We take our time setting up. As we do, Ms. Community Cleanup stops by. She says, “I just got out of jail an hour or so ago. Last night at about 4am I went into the casino to use the bathroom. All the security guards came running, jumped on me and threw me to the floor. Then the police came and took me to jail. The guards were really rough with me and now my hand and my knee really hurt”.
We ask her if she had been trespassed from the casino in the past. She responds, “No, but I guess I am now. Damn, I was just using the bathroom. What was I supposed to do? I have bodily needs and there was nowhere else to go”.
We shake our heads in bewilderment. It never ends. Where are homeless people supposed to go to the bathroom? The CHUM Center is open from 8am til 4pm. Other than CHUM, there is no place in the city that will allow the homeless to use their facilities. Some homeless people are even 86’d from CHUM. So what are they supposed to do?
If they attempt to relieve themselves in the bushes, alleys or doorways the police will ticket them and eventually take them to jail.
Homeless people have bodily functions just like everyone else. So what are they supposed to do?
Another Occupier arrives carrying a bag with hot dogs and all the fixings.
The occasional Occupier who lives out of town appears, then a woman who is probably not homeless and a well-known homeless man and his dog. We invite a quiet man who we haven’t met in the past to join us. He agrees but insists on giving us a dollar before he will sit.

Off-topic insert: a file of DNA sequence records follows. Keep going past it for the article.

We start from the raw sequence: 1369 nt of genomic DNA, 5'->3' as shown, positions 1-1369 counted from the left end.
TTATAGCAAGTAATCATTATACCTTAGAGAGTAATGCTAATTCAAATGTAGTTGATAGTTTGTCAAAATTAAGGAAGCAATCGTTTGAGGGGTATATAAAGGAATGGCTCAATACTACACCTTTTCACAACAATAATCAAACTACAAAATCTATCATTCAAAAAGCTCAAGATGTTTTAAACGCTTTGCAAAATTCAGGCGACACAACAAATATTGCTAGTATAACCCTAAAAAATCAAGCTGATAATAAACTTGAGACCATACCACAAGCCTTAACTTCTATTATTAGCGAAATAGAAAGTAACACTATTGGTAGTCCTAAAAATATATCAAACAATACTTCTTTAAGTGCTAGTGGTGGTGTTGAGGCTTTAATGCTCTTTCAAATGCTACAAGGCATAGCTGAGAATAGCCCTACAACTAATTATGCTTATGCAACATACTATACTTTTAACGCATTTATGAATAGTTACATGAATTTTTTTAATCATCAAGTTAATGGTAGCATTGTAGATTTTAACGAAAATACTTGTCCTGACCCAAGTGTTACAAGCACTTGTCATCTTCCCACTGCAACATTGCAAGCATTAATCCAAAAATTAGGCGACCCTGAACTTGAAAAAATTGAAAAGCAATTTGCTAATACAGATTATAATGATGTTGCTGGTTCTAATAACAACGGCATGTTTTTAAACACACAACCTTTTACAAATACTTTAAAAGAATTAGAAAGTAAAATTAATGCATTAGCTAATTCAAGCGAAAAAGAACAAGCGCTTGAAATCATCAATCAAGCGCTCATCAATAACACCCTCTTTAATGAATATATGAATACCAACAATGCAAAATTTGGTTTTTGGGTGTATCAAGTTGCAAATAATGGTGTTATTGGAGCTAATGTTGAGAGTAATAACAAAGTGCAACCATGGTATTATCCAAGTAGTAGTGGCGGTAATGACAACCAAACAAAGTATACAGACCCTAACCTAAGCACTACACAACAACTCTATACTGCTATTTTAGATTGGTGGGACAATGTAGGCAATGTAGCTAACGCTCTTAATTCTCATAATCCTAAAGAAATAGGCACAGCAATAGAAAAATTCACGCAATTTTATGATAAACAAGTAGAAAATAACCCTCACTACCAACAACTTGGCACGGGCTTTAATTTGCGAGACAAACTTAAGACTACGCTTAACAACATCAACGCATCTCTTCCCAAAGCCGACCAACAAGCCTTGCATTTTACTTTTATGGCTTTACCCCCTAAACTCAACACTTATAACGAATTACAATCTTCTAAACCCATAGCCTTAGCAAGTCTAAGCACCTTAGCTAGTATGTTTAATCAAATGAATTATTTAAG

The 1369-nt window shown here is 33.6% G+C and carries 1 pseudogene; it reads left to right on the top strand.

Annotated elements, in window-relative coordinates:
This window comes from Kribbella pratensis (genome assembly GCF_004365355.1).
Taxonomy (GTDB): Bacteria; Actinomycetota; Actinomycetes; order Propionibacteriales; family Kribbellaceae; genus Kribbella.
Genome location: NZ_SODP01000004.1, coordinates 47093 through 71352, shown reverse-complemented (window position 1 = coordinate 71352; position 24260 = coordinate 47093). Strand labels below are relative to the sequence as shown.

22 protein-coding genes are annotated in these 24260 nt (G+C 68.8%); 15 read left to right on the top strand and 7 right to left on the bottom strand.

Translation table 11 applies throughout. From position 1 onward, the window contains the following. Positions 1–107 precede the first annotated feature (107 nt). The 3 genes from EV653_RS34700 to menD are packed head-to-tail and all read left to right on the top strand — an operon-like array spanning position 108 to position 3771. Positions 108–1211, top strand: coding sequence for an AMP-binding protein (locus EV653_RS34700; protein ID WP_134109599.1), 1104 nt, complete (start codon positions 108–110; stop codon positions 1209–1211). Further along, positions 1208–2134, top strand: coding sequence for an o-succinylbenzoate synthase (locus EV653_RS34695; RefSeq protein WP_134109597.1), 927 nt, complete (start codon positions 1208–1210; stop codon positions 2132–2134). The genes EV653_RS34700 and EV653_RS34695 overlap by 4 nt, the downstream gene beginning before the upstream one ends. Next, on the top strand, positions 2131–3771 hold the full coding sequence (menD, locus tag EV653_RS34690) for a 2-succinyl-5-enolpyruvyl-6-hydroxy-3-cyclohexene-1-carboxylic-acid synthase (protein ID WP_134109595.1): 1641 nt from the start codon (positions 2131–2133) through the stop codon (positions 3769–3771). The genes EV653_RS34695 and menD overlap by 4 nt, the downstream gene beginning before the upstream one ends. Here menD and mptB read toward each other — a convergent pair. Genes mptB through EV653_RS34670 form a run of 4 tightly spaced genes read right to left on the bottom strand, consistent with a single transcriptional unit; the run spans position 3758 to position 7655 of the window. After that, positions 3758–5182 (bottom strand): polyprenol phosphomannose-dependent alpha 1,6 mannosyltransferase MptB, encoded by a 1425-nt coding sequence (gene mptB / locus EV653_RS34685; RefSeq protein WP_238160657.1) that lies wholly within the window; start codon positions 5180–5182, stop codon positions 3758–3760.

An Occupier says, “It seems like almost no one is around but just throw those hot dogs on the fire and I bet we’ll see people appearing from all directions”.
He is correct. As soon as the smell of the meat cooking on the grill hits the air, another 10 or so people arrive. All are folks we already know. They stand around talking and waiting for the food to be ready. We feed them all; they thank us and wander off.
Except for the man who is always laughing. He’s still laughing but not as much as usual. Tonight he has a lot on his mind. Apparently his pregnant girlfriend is angry with him again.
He explains, “When I came home last night she was waiting for me. She was yelling and throwing things. I don’t know why. I never know why when she gets this way. I don’t think I can take it anymore. Anyway, so I tried to leave but she came after me. I ran through the building, out of it and into another building and she was still chasing me.